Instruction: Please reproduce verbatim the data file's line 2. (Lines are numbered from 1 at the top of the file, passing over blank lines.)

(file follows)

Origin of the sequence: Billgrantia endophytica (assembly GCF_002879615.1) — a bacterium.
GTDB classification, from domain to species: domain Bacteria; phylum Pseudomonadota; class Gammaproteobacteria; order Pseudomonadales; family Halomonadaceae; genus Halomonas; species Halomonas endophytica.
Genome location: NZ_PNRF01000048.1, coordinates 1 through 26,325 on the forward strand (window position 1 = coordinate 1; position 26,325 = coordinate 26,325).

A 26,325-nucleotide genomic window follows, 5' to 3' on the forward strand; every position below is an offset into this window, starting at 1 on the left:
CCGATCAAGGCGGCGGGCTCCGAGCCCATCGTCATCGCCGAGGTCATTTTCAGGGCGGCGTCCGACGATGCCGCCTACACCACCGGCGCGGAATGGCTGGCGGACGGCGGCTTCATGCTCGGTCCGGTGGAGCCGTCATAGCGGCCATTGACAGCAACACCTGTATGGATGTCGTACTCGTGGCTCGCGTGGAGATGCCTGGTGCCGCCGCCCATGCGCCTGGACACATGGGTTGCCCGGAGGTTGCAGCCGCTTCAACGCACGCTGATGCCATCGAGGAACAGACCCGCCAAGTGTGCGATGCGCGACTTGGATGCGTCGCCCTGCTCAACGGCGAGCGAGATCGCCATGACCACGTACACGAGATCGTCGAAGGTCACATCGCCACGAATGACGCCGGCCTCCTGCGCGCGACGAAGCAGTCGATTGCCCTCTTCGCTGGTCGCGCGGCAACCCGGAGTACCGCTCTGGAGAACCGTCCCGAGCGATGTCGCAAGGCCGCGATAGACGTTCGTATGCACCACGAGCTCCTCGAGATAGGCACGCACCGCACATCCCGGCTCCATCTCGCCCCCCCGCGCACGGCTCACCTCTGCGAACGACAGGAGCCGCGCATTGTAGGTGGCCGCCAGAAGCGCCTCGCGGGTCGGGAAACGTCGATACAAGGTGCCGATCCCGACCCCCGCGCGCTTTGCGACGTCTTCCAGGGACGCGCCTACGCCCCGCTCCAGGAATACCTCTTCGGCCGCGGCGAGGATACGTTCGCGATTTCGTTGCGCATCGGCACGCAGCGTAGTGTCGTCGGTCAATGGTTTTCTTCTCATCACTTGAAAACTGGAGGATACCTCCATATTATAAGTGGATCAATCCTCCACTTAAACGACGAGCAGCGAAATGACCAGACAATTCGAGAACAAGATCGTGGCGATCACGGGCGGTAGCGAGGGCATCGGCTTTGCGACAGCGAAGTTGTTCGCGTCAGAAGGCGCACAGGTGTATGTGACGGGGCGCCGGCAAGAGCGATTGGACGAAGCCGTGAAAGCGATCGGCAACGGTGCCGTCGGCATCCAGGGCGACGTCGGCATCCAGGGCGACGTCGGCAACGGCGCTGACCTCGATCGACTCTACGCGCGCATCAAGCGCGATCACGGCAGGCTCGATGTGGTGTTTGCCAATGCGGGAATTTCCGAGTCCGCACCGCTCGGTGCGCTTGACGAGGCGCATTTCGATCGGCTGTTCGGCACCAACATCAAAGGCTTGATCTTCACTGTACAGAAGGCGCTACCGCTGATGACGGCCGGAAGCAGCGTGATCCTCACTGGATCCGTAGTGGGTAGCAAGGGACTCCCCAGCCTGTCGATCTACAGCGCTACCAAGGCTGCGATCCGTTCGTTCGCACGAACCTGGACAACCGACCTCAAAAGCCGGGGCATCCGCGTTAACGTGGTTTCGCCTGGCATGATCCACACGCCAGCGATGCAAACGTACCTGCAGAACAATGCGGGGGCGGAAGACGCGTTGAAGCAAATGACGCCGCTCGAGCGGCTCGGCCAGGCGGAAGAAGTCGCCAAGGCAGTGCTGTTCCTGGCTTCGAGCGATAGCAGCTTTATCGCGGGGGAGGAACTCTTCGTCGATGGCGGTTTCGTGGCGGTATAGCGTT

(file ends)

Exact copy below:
GTDB classification, from domain to species: domain Bacteria; phylum Pseudomonadota; class Gammaproteobacteria; order Pseudomonadales; family Halomonadaceae; genus Halomonas; species Halomonas endophytica.